It’s always interesting to find out how people set up their coding environment. To be honest I don’t think I’ll ever get the perfect setup but what I currently have does a pretty good job.
Tweaking your Sublime Text settings is relatively easy but can be a little daunting if you are fan of a GUI. Within Sublime all settings are handle by a simple JSON file. They can be found either from under the Sublime Text menu (Sublime Text 2 -> Preferences -> Settings – User) or by the shortcut (Command + .).
During a discussion a few weeks ago with an amazing front-end developer I was blown away that they hadn’t even given CSS preprocessing a go. I was bamboozled.
Learning something new, be it Sass, Less, YUI, Grunt, etc can always be a little daunting but making the time to ‘try’ is an important part of developing for the web.
If you get overwhelmed with all these new fandangle ‘things’ people are talking about, be mindful that you don’t necessarily have to adopt them. Having a basic understanding and awareness of what they do is all you really need to know. If the ‘thing’ really fits into your development workflow, then it’s a win. Dedicating more time to really learn and adopt it should be a no brainer. If it doesn’t, then at least you have the peace of mind that you’re not doing things in a inefficient manner.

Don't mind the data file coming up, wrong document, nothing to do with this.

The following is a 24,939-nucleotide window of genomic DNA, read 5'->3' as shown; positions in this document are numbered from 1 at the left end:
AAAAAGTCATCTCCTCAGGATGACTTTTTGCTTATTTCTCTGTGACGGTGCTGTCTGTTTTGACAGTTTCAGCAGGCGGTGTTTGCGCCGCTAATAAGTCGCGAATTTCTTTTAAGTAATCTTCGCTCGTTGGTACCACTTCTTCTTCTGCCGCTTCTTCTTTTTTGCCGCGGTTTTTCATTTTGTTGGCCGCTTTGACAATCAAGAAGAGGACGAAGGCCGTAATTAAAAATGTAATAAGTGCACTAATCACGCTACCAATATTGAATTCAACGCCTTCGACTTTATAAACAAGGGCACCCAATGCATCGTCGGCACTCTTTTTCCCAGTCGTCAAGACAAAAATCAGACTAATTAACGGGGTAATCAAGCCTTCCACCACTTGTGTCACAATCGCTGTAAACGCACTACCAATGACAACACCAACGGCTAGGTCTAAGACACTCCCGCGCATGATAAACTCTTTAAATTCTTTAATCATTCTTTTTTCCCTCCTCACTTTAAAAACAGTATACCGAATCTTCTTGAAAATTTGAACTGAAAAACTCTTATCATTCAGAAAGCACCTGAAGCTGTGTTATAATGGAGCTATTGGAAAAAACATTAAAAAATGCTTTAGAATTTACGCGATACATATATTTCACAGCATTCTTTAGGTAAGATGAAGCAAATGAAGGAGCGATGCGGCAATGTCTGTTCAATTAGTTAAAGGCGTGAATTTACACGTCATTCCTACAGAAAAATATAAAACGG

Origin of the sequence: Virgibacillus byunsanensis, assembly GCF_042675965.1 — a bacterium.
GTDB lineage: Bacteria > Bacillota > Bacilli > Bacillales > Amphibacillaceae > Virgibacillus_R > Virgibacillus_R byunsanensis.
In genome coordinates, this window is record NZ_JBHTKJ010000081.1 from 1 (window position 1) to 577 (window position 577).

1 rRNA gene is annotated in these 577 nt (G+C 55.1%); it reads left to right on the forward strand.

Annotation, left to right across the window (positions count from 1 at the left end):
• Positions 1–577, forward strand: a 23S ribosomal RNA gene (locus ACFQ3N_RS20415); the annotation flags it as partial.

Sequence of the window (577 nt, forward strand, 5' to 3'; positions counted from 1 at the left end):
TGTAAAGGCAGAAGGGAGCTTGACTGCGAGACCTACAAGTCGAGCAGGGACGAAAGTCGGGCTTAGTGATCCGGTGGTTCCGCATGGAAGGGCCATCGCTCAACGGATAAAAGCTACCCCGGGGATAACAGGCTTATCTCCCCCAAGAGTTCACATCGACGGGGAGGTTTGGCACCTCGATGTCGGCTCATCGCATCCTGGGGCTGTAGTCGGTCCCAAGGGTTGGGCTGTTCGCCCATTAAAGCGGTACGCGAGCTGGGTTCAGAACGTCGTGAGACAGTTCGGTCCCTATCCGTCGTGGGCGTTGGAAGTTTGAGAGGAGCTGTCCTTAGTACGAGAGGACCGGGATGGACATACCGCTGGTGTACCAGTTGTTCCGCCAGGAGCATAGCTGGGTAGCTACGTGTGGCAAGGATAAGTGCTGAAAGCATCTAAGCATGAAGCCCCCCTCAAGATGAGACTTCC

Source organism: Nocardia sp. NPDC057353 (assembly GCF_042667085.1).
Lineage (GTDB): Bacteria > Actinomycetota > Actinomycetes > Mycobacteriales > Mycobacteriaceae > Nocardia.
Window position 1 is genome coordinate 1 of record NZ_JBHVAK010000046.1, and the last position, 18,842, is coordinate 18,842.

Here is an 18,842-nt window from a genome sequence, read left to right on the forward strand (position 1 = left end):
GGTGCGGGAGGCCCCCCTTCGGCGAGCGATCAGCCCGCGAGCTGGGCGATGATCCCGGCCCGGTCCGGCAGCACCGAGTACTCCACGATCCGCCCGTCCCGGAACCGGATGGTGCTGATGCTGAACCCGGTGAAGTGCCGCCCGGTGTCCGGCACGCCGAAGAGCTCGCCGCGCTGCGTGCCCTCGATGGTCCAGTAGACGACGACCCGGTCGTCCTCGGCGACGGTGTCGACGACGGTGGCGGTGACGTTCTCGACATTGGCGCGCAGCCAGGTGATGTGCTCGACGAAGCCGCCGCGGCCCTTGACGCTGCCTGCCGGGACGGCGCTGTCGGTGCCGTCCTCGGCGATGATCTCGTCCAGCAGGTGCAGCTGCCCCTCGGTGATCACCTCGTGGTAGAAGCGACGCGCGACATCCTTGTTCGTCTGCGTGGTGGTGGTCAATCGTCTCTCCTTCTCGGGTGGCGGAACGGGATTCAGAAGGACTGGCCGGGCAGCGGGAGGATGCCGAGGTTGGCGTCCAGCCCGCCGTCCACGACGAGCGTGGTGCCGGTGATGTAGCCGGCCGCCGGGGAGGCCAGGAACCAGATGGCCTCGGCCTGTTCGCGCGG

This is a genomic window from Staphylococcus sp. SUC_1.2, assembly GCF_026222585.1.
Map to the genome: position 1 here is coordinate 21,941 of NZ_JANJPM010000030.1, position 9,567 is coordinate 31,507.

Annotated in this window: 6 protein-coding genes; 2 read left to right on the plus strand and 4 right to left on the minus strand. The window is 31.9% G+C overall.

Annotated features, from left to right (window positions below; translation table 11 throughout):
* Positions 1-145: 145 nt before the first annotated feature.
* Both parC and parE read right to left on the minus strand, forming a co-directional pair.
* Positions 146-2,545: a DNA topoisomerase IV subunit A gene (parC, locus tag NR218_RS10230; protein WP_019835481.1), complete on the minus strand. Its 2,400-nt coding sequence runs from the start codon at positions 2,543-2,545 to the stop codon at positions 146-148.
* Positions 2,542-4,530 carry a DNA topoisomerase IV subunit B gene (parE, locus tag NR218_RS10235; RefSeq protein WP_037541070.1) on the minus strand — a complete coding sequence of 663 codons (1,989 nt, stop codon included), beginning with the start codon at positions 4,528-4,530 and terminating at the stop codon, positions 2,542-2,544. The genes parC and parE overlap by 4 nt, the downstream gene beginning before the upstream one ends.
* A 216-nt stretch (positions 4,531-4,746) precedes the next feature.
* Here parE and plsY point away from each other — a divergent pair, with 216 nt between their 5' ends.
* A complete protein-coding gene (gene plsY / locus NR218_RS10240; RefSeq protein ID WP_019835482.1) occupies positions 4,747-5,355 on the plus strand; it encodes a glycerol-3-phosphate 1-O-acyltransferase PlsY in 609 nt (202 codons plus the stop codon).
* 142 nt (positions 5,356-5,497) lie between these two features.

I have been following Dave’s development for a while now and have been keeping an especially close eye on his work with Jekyll.
Have you ever wanted to know what’s inside other web developers’ heads? Have you ever wanted to catch up with someone that is an industry leader and an all-round awesome guy? How about a walk around the back streets of California with Paul Irish?
I flicked over a few questions to Paul in the hope of getting some answers. He took it too the next level.
The NodeJS implementation of Knyle Style Sheets (KSS) developed by Hugh Kennedy is super handy. With one simple command after you have set it up you can generate a living style guide. Having to always update your style guide is generally a chore. This saves the day.
In today’s world, as the web evolves so do the tools. Keeping up with what’s happening is important in our industry. However, keeping up with everyday development tools is as important, if not more so.
The Developer Tools in Chrome have been in rapid development for the last couple of years, and I certainly have not been using them to their fullest potential. Hopefully the resources below will bring you up to speed.
It seems the days of opening up and developing a website solely with a text editor are long gone. Thankfully, today we are privileged to have access to so many amazing applications to help us develop better products.